Halloween to writer Pamela K. Kinney is not merely a day celebrated on Oct. 31; rather it’s kind of a lifestyle. Her job requires that she be in the eerie mood for 12 months of the year – even at Christmas time.
A published writer since the age of 17, Kinney, 57, a Chester resident for 26 years, has been publishing Dark Fiction for much of her adult life, either in poems and short stories published in magazines and with publishing houses, and in books – of fiction and non-fiction.
“Writing is fun. It’s a rush to write fiction because you’re making up stories that people can enjoy every time they read them … and even with the non-fiction books, I can say I actually learn something there, too, with all the research I have to do to complete the book,” she said.
Her nonfiction books are tales of ghost sightings in Virginia; a couple are “Haunted Richmond, Virginia”, and “Haunted Virginia: Legends, Myths, and True Tales,” which are published by Shiffer Books and can be found in Barnes and Noble and Books A Million booksellers. Her newest book is “Virginia’s Haunted Historic Triangle: Williamsburg, Yorktown, Jamestown and other haunted locations.”
None of her books are self-published. She has submitted all of her work to publishing houses that have printed her manuscripts in book-form.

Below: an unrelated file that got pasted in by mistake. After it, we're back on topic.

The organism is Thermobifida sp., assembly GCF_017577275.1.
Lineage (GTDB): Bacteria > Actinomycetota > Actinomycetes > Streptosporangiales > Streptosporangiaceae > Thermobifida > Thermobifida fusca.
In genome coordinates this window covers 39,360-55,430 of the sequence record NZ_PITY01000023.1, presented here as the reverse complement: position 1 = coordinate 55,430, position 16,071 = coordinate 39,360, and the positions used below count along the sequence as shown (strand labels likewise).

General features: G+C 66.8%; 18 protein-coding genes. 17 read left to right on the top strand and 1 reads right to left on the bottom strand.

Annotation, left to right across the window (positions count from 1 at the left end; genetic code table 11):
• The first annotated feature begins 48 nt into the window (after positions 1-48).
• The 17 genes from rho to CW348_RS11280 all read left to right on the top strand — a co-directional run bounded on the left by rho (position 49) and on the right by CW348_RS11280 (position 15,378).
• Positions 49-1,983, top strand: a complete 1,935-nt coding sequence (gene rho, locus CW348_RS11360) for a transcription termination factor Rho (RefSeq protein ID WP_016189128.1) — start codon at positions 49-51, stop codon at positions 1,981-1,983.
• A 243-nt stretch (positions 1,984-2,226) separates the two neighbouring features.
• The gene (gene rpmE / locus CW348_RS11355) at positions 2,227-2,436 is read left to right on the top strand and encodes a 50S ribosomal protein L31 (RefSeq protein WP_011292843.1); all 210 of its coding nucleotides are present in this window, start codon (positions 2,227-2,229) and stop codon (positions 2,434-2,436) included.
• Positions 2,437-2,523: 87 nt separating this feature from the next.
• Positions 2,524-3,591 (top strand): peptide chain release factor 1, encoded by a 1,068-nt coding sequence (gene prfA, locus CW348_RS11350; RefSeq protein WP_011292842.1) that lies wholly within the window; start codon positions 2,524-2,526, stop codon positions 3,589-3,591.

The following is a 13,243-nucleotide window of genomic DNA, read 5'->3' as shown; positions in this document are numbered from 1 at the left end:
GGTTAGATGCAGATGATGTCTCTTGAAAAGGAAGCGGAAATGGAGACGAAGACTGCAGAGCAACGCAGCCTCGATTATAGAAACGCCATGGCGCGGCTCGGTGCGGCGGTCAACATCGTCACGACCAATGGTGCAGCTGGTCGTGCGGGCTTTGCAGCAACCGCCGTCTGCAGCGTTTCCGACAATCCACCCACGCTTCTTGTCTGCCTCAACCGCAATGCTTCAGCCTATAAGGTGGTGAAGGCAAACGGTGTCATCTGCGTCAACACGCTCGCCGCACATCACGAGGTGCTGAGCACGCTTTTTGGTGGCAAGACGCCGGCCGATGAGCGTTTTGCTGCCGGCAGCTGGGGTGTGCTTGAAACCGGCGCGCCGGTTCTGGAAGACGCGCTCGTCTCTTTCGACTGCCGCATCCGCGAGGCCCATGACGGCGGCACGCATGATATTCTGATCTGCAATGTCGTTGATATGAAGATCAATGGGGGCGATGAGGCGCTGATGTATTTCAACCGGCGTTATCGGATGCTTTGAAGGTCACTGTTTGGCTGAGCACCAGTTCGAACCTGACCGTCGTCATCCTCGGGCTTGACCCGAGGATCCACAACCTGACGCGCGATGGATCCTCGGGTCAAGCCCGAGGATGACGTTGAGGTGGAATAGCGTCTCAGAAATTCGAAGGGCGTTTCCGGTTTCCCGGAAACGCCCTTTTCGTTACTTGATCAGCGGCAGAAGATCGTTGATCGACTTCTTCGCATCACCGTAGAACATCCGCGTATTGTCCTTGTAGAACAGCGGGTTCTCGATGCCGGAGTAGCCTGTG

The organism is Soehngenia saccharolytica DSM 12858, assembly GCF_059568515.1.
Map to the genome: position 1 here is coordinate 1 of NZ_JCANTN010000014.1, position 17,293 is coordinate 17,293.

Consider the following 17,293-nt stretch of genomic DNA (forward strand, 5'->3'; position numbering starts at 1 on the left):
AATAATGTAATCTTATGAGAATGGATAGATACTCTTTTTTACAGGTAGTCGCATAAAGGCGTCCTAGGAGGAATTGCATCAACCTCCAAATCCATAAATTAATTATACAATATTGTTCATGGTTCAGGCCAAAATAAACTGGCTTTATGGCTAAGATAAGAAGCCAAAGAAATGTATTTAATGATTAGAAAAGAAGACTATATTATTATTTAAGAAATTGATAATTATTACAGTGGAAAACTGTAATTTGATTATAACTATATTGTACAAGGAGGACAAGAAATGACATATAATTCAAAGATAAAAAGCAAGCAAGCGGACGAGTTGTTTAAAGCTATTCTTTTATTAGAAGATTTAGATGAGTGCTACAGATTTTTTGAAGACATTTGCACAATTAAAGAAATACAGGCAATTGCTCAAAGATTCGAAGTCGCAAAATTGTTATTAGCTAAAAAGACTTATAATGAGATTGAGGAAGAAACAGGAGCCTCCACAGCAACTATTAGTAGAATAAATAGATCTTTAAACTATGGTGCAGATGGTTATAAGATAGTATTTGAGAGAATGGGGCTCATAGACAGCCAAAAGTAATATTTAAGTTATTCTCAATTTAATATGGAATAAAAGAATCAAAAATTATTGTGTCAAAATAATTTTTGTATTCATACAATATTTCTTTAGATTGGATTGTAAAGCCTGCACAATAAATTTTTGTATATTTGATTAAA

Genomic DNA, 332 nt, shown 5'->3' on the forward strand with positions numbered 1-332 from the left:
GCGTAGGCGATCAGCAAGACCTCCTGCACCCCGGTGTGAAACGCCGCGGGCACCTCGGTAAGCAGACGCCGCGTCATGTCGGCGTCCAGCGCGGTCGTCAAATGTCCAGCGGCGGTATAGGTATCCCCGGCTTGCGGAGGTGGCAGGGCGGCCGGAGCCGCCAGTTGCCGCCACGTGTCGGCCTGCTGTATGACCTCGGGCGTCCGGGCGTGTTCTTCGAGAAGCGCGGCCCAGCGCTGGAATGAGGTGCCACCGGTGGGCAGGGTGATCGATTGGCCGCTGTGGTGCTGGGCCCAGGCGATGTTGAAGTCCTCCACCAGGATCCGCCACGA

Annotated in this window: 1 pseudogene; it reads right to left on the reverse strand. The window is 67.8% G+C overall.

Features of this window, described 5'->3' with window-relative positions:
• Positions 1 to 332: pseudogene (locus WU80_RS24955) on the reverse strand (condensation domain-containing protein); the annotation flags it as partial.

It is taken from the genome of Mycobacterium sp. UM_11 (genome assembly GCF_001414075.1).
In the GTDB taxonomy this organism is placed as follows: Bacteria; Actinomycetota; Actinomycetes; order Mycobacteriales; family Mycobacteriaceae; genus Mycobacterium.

Kinney has also published several paranormal romance fiction books under the pen name Sapphire Phelan. “Being Familiar with a Witch” is one novel she’s published under that name.
“The paranormal stuff, it intrigues me,” she said. Kinney also belongs to a paranormal investigating group in Chesterfield which has traveled to places like Henricus Historical Park, which is known for ghost sightings, and she actually has experienced with others quite a bit of activity in other parts of the Chesterfield County.
But on the other hand, writing is, for her, an “escape,” she said. She enjoys living out the adventures of others through the characters she creates.
“You like to be scared and, as a psychologist will probably tell you, being scared is probably very good for you. If you go to a movie and you get scared, it’s adrenaline, and actually that’s good for you, just like laughing is good for you … it’s a version of being alive that you’re able to be scared and feel it.”
Her husband, Bill Truesdale, who works for Chesterfield County’s utilities department, has gone – on occasion – with Kinney to investigate haunting in parts of Virginia. As he doesn’t quite share the same interest in the paranormal, he still finds it all captivating.
“It’s a lot of fun for her, and I’ve learned quite a bit too,” he said. “I really support her and her writing. If she wants to do it, I’m all for it if it makes her happy – and I keep joking with her that I’m waiting for her to write that best seller so I can retire.”
A life-long lover of fiction, reading and writing, Kinney is certainly an advocate of literature’s role as entertainment in a world of ever-growing technology and science.
“I encourage reading; it’s a good thing to do because I think books are our best way, and actually our cheapest way, to enjoy life.”